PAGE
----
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The German Boy - Patricia Wastvedt

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Paperback: 368 pages / Publisher: Penguin / Published: 7 Jun 2012

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      30.11.2012 07:21
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      A rather unsatifying family saga in the first half of the 20th century

      The 'German Boy' of Patricia Wastvedt's novel is Stefan Landau, a teenager who arrives in England in 1947. His parents have both died in the war and Stefan is to live with his aunt, Elizabeth Manders. His possessions are few, among them an antique rifle and a painting by an English artist, Michael Ross, which depicts a copper haired young woman.

      Within the first fifty or so pages of the novel the action moves swiftly between 1947 back to the 1880s and forward again to the mid 1920s. Although he is crucial to the plot, Stefan does not come back into the story until much later. 'The German Boy' actually centres on three young women, childhood friends who lead very different lives as adults. Karen marries a German and moves to Munich; her sister, Elisabeth, trains as nurse and embarks on an ill fated affair with a doctor; and Rachel marries a widowed railway porter who leaves London to fulfil a dream of being a farmer. The plot is woven around the connections of the women with Michael Ross, a handsome artist who chooses a less than conventional path as a young man and one that, ultimately, leads to tragedy for everyone. The crux of the tale is a fleeting moment between Michael and Elisabeth which neither can forget.

      Wastvedt has chosen for her historical background already well trodden ground and this leaves little room for surprises; it shouldn't take any reader long to realise that Karen's husband to be is a rising star of the Nazi party, nor to anticipate the fallout of the Wall Street Crash for certain characters. Fortunately the story is character driven and Wastvedt does not always have her cast do what one might expect of them, although one could argue that too many events are the result of 'chance' meetings which cause the story to appear contrived from time to time. Wastvedt's weaving of this complicated web of relationships is disappointing because when she writes simply of people and places her style is most enjoyable. She captures the decadence of interwar Germany; the peaceful landscapes of coastal Kent; the bohemian parties of 20s London. Her depiction of Mazamet, Michael's village retreat in the Languedoc, is magical and made me think of the idyll setting for Joanne Harris's 'Chocolat'.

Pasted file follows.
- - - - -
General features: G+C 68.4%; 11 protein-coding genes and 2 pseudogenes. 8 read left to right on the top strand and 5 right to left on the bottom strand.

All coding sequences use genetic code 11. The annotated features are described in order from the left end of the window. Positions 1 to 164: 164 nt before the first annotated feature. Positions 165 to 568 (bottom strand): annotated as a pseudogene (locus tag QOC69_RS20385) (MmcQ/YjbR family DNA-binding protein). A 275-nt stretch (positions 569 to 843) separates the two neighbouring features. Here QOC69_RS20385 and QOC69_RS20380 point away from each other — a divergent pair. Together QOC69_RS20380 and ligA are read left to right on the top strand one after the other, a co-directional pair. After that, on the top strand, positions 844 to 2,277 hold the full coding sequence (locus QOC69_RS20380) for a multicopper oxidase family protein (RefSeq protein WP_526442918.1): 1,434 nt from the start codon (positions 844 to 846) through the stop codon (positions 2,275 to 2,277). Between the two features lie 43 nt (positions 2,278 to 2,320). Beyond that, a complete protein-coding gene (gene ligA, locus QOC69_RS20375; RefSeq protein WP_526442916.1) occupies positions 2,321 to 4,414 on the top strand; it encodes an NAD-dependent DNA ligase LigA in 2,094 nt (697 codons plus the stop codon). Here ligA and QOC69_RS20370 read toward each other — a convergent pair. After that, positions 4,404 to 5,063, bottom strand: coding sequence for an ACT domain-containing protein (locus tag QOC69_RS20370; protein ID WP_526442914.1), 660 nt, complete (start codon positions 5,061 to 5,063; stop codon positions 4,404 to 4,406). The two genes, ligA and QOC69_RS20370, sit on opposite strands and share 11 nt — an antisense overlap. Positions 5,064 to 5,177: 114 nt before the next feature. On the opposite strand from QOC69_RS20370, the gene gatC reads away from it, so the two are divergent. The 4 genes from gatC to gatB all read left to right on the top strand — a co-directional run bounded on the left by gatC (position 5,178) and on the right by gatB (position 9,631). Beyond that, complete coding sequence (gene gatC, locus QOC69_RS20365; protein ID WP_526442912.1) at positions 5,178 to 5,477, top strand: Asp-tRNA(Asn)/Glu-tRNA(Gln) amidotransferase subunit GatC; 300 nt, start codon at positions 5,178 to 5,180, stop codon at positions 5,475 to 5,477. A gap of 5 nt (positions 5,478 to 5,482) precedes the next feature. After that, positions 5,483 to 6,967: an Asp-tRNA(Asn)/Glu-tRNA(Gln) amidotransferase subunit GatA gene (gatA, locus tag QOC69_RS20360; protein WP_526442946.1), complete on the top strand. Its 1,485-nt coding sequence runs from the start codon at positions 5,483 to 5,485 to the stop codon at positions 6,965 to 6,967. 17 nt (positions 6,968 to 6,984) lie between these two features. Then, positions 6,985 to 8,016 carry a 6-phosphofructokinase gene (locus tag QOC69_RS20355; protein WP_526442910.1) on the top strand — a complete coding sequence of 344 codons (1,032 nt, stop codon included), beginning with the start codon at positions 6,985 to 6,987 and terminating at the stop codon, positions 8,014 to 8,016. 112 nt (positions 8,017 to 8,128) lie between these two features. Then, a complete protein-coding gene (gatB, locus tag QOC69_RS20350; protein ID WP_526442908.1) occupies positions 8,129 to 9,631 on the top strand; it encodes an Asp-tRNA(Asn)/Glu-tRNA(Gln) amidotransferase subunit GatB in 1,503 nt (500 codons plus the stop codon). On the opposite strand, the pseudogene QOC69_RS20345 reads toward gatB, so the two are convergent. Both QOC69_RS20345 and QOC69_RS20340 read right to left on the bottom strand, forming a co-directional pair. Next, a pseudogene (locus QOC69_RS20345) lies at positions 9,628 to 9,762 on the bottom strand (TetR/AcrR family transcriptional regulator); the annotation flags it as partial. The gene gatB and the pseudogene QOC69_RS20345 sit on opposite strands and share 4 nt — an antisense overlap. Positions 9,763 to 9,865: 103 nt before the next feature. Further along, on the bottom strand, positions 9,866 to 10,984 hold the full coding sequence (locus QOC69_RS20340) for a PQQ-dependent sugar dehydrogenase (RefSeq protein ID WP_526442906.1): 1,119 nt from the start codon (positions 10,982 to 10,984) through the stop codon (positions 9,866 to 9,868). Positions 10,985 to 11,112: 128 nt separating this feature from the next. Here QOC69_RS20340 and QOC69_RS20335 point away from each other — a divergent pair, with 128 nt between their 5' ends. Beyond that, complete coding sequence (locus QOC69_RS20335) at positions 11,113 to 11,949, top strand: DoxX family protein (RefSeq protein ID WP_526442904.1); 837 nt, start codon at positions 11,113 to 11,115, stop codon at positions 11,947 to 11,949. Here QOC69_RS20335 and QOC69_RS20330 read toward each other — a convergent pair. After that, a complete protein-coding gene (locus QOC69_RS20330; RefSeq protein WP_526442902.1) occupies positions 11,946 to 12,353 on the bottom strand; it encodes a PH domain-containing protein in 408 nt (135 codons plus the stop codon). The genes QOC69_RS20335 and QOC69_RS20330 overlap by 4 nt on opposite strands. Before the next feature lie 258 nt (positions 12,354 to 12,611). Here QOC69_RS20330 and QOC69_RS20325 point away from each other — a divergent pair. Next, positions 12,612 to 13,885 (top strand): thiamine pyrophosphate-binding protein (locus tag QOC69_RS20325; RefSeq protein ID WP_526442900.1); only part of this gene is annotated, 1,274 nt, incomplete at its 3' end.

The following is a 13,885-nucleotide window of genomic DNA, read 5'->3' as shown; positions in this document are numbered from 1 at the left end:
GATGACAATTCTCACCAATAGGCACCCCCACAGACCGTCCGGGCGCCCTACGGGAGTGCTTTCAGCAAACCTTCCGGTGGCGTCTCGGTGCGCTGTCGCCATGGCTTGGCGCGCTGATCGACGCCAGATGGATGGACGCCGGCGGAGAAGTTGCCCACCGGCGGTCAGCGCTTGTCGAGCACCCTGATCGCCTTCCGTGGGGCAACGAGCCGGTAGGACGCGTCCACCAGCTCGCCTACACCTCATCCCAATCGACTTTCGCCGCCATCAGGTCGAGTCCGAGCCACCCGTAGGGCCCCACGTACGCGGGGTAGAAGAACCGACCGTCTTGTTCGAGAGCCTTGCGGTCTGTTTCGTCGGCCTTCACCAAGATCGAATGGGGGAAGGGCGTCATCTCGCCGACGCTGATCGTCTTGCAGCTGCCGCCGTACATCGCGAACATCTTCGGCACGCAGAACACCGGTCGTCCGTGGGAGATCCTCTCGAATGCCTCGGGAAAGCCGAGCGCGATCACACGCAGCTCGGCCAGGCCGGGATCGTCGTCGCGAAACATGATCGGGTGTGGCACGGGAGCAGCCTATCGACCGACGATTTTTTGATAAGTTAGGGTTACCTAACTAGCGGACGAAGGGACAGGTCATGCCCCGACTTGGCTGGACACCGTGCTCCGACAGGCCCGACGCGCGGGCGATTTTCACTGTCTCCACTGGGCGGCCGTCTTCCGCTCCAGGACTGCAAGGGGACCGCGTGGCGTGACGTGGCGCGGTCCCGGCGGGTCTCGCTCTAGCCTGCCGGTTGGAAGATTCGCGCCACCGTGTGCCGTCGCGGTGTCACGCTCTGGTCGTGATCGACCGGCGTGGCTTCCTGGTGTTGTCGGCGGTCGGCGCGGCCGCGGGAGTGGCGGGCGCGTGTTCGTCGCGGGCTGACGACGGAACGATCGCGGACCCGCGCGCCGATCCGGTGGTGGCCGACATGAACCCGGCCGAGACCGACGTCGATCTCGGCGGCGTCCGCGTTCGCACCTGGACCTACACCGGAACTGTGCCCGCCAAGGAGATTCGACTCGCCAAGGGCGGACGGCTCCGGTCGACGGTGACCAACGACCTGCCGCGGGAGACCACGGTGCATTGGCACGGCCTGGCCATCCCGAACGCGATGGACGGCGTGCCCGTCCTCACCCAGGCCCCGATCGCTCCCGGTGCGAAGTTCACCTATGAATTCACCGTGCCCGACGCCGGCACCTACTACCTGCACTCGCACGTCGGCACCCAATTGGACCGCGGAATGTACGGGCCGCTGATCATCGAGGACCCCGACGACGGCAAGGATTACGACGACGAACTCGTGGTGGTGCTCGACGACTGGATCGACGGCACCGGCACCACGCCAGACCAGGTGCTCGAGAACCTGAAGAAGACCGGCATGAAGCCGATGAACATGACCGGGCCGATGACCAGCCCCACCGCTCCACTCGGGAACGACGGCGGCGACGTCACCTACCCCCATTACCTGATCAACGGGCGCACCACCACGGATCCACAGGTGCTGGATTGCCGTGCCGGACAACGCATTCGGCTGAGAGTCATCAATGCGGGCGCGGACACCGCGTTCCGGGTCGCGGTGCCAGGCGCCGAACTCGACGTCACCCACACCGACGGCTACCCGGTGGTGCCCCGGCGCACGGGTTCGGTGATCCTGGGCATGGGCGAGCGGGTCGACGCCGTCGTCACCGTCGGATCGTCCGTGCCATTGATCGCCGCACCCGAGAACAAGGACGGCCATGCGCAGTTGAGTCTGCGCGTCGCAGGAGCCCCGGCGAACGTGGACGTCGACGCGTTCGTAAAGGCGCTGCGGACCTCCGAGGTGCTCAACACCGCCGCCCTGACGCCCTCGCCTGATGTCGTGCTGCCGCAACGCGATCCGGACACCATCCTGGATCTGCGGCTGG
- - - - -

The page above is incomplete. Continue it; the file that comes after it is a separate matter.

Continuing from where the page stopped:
Wastvedt's characters shine too, though the women come through with more colour than the men, even Michael who never seems more than sketchily drawn. Feisty and ambitious, Karen's aim in life is to find a husband with the means to provide her with a comfortable life; she is depicted as self-centred but her fate is excessively harsh if it is intended to be punishment for her misdemeanours. Elisabeth's character is less defined though her actions are less predictable making her, perhaps, a more interesting member of the cast. Most colourful of all is Frankie, a wealthy socialite who acts as a kind of agent for Michael; I loved the picture of Bohemian Bloomsbury where Michael goes to paint portraits of self-centred vain women who seem oblivious to the troubles of ordinary people. In this novel Wastvedt shows that she has a flair for describing any landscape, be it rural France, suburban London or the hauntingly desolate coastal marshes of Kent. The author has an eye for period detail; little details like clothing or meals don't encumber the story, they enhance it quite beautifully.

      Although she manages to keep the story very tidy in spite of covering a relatively long time period I found there to be a few repetitions of similar events; when she makes a point Wastvedt frequently repeats it which is frustrating when you just want to know what happens next. Dare I suggest better editing could have trimmed off those overhanging branches that weigh the story down?

      A classic family saga 'The German Boy' covers the typical themes of love, deceit and family secrets but there are also more dramatic threads such as racism and the brutalisation of children through war. It's pretty heavy stuff - a battered wife, a couple desperate for a child, a World War One veteran who is so disfigured he spends the rest of his life upstairs in the spare bedroom - but the underpinning story kept me interested. I couldn't believe that Stefan was just going to come to England and live happily ever after; there had to be a reason for his coming, otherwise why have him come at all? This and the question over whether Michael and Elisabeth can ever find love with each other kept me reading what is frequently a slow moving and rather challenging novel.

      'The German Boy' is a frustrating piece of writing; on the one hand it has great descriptive writing and it has colourful, believable characters, on the other it uses one miserable theme after another and trudges along without focus. To quote Father Ted's long suffering housekeeper Mrs Doyle 'Some people enjoy the misery': if you do then you should probably buy a copy of 'The German Boy', otherwise don't bother.

      368 pages.

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